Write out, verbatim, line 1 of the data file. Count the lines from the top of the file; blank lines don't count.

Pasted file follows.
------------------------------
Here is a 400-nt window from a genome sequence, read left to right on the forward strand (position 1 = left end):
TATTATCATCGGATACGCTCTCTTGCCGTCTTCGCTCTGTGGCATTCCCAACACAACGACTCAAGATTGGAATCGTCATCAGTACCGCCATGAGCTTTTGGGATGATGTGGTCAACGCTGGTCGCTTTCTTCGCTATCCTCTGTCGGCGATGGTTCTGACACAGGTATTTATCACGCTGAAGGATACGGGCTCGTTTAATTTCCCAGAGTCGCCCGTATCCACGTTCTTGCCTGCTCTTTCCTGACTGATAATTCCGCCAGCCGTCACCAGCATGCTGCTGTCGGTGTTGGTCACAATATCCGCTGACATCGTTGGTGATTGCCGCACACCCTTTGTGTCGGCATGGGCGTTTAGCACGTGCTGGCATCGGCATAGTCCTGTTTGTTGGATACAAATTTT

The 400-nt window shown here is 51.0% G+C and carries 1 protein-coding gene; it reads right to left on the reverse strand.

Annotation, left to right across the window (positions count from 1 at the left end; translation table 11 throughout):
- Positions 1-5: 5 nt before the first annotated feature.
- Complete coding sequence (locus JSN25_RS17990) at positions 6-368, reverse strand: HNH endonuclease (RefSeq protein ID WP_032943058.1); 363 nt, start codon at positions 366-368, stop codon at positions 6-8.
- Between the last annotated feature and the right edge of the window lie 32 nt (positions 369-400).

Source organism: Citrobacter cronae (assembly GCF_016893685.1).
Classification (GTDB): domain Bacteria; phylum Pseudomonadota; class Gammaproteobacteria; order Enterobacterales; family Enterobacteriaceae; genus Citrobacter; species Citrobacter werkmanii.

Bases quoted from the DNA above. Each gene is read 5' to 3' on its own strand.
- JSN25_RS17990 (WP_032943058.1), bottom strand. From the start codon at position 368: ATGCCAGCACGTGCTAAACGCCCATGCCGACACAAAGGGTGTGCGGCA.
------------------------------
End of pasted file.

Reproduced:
Here is a 400-nt window from a genome sequence, read left to right on the forward strand (position 1 = left end):